Gestational diabetes (GD) is still a nonentity disease. There is no worldwide consensus how to define it or whether it is harmful to the woman or fetus. Therefore, from an ethical point of view, it is uncertain whether one should try to identify it. Since 1991, all pregnant women in Lund are offered a 75g oral glucose tolerance test (OGTT) at 27 – 28 weeks of pregnancy. In Sweden, the definition of GD is a 2-hour glucose value in capillary whole blood, at a 75g OGTT, of at least 9.0 mmol/l. In the materials from Lund, the upper 2 standard deviation limit in the distribution of 2-hour glucose values at OGTT is 8.3 mmol/l. Increased rates of Caesarean section and infant macrosomia were found even in the “sub GD” region (7.8 mmol/l – 8.9 mmol/l), suggesting that the limit of 7.8 mmol/l for impaired glucose tolerance, set by World Health Organisation, is more relevant from a clinical point of view. The Swedish Medical Birth Registry was used to identify 3,958 women with pregnancies complicated by GD in 1987–92. Their previous pregnancy outcomes were compared with those of 7,916 controls without a diagnosis of GD. A significantly increased risk of previous intrauterine death (OR 1.56) was found. Many of the GD women probably had an undetected GD in the previous pregnancy. The 8,684 children born in 1987–97 to women with GD in Sweden were significantly more often hospitalised during their first decade of life than the 1,213,957 controls but less often than the 3,874 children to women with pregestational diabetes. Congenital defects, neurological problems, accidents, and infections were the reasons for the increased hospital care rate in both groups. The increased rate of accidents may be due to neurological damage and it can be speculated that increased glucose values during pregnancy may contribute to infant brain damage. All women with GD in Lund, 1.2 % of all pregnant women, were offered another OGTT one year post partum. Then, 9.2% had diabetes mellitus (2 hour glucose value > 11.0 mmol/l) and another 21.8% had impaired glucose tolerance (7.8–11.0 mmol/l). No specific symptoms or factors were found, except the 2hour glucose value at the diagnostic OGTT, which could predict future development of diabetes. Thorough information and guidance to individuals at the risk of developing diabetes may lower their risk to develop diabetes mellitus and its complications. Today the diagnosis of diabetes mellitus type 2 is often not made until complications have occurred. Then the diabetes may have been undetected for several years.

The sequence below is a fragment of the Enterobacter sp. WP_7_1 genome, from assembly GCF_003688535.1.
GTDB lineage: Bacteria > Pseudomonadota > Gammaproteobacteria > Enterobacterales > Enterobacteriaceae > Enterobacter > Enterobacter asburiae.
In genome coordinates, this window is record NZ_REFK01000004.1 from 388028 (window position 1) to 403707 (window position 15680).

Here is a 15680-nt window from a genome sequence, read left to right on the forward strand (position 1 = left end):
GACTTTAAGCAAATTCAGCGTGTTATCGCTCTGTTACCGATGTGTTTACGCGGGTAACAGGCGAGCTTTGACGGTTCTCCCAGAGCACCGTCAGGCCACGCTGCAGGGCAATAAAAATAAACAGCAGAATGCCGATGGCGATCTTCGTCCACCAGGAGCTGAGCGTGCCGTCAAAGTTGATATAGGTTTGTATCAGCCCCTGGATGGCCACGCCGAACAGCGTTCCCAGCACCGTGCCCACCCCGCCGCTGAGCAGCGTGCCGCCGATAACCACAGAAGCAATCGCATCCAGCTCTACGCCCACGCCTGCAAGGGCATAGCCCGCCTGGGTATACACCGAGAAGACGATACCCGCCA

|Award date||2001 Mar 22|
|Publication status||Published - 2001|
Bibliographical noteDefence details
Place: The main aula at the University Hospital
Name: Damm, Peter
Title: MD, PhD
Affiliation: Rigshospital, Copenhagen
I: Glucose levels and insulin secretion during a 75 gglucose challenge test in normal pregnancy. Carl-David Agardh, Anders Åberg and Nils Nordén. J Int Med 1996:240:303-309.II: Impaired glucose tolerance during pregnancy isassociated with increased fetal mortality in preceding sibs. Anders Åberg, Håkan Rydhström, Bengt Källén and Karin Källén. Acta Obstet GynecolScand 1997:76:212-217.III: Impaired glucose tolerance associated with adversepregnancy outcome. A population-based study in southern Sweden. Anders Åberg, Håkan Rydhström and Anders Frid. Am J Obstet Gynecol.2001;184:77-83IV: Predictive factors to develop diabetes mellitus inwomen with gestational diabetes. Anders Åberg, Eva Jönsson, Inger Eskilsson, Mona Landin-Olsson and Anders Frid. Submitted.V: Association between maternal preexisting orgestational diabetes and health problems of their children. Anders Åberg and Lena Westbom. Acta Paediatr. In press VI: Congenital malformations among infants whose mothers had gestational diabetes or preexisting diabetes. Anders Åberg, Lena Westbom and Bengt Källén. Early Human Development. In press.
Subject classification (UKÄ)
- Obstetrics, Gynecology and Reproductive Medicine
- Gestational diabetes